TABLE 1______________________________________Breakpoint Location within bcr of Ph'-positive CML PatientsCML Breakpoint CML BreakpointPatient Location Patient Location______________________________________0311068 1 H81-122 2, 37701C 2 H81-118 2, 3C999 1 H79-179 1C481 3 H77-94 3B79-216 0, 1, 2 C080 4H80-251 0, 1 0319129 1CML O 2 02120185 2H81-164 2, 3 H81-258 1, 2B79-100 2______________________________________
The different breakpoint subregions (0-4) are as indicated in FIG. 3. For some patients, the exact breakpoint subregion has not yet been determined more than one subregion is indicated for these patients in the table.
In the present studies we have identified and cloned a breakpoint cluster region (bcr) on chromosome 22, involved in the chromosomal translocation, t(9;22), of Ph' positive CML. In total we have studied 19 CML patients, ten of these were shown to be Ph'-positive by cytogenetical analysis. All of the patients of this latter group possessed a chromosomal break within bcr. Of the remaining nine patients, one was cytogenetically characterized as Ph'-negative and a second patient has Ph'-negative juvenile CML; as expected, they did not exhibit a breakpoint in this region. Seven of seven nonkaryotyped patients were Ph'-positive because a chromosomal break could be identified within bcr. The involvement of bcr in the Ph' translocation is highly specific for CML, as analogous rearrangements were not found in DNAs isolated from other neoplastic tissues or cell lines, including DNAs from four acute myeloid leukemia patients, one acute myelomonocytic leukemia patient, glioblastoma, melanoma, multiple myeloma and teratocarcinoma cell lines. A low percentage of acute lymphocytic leukemia patients do however, also exhibit the Ph' translocation. Since abnormalities were not seen in a fibroblast cell line established from a Ph'-positive CML patient, in cultured fibroblasts of a Ph'-positive CML patient, leukemic cells of two Ph'-negative CML patients, we believe these rearrangements to be highly specific for the leukemic cells in Ph'-positive CML patients. In two patients these rearrangements were rigorously analyzed and shown to represent chromosomal breakpoints. Probes, isolated from the bcr, in particular the 1.2 kb HBg probe, are highly specific tools for the identification of the Ph' translocation in leukemic DNA and as such, may be of diagnostic value, in particular when no metaphase chromosome spreads are obtainable.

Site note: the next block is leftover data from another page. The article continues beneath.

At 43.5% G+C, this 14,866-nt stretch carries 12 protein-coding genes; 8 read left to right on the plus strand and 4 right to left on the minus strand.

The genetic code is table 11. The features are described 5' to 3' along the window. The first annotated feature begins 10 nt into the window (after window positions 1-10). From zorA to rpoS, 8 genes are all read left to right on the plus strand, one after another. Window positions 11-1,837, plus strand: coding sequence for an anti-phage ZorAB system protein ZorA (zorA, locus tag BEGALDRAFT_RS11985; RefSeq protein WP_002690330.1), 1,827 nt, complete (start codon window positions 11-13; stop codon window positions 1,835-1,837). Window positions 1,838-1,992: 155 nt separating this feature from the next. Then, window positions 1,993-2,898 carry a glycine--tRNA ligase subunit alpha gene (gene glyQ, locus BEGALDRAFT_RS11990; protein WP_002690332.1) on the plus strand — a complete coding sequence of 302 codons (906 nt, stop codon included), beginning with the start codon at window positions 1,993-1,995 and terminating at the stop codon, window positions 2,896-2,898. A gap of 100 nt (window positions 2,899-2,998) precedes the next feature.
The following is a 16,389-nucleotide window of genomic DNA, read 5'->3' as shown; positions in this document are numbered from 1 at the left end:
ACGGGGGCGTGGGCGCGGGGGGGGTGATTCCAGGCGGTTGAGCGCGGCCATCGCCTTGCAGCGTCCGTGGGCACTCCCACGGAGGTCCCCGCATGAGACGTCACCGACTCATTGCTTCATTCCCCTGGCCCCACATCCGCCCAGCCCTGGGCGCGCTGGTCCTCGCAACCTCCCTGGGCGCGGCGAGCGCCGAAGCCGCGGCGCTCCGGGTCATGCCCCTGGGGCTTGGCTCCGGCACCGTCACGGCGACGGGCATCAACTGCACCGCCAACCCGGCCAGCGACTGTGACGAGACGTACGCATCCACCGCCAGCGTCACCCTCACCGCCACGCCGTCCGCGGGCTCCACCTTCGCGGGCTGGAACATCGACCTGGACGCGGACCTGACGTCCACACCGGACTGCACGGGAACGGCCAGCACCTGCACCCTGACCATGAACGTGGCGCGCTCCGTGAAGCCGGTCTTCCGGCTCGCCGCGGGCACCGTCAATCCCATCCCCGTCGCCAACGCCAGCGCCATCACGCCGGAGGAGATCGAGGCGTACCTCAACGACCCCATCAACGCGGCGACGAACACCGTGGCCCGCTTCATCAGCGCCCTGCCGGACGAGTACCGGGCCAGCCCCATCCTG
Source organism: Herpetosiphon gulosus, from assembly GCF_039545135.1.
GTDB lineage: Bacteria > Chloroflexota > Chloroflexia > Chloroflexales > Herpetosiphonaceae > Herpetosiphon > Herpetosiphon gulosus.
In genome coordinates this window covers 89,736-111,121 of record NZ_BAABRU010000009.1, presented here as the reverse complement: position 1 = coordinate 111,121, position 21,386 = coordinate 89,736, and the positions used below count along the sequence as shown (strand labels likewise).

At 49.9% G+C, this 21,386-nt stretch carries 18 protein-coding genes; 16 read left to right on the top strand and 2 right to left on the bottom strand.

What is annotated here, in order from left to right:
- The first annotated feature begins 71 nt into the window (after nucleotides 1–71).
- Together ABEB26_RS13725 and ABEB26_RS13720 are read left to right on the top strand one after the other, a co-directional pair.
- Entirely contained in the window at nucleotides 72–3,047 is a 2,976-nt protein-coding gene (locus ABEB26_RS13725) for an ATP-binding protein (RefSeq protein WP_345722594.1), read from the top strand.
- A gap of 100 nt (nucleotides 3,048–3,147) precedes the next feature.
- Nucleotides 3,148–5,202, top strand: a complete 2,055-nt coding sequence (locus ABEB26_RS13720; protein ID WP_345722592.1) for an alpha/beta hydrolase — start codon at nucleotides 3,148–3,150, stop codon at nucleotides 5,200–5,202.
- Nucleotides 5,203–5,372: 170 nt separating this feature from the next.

We have molecularly cloned the region of chromosome 22 from non-CML DNA that contains the Ph' breakpoints in CML DNA. The orientation of the chromosome 22 specific sequences in the two 9q+ breakpoint fragments determines the orientation of the breakpoint cluster region on the chromosome: the most 5' end will remain on chromosome 22 (FIG. 4) and, depending on the exact position of a breakpoint, a smaller or larger region of bcr will be translocated to chromosome 9. Although the breakpoint on the Ph' chromosome is in band q11 Rowley, 1973; Yunis, 1983) and the λlight-chain constant region has been localized to the same band (McBride et al., 1982; our unpublished results) no cross-homology was observed between the chromosome 22 cosmid clones and Cλ. As of yet, these clones contain unidentified sequences. Experiments to determine if this region of chromosome 22 contains protein coding regions and/or enhancer sequences are in progress.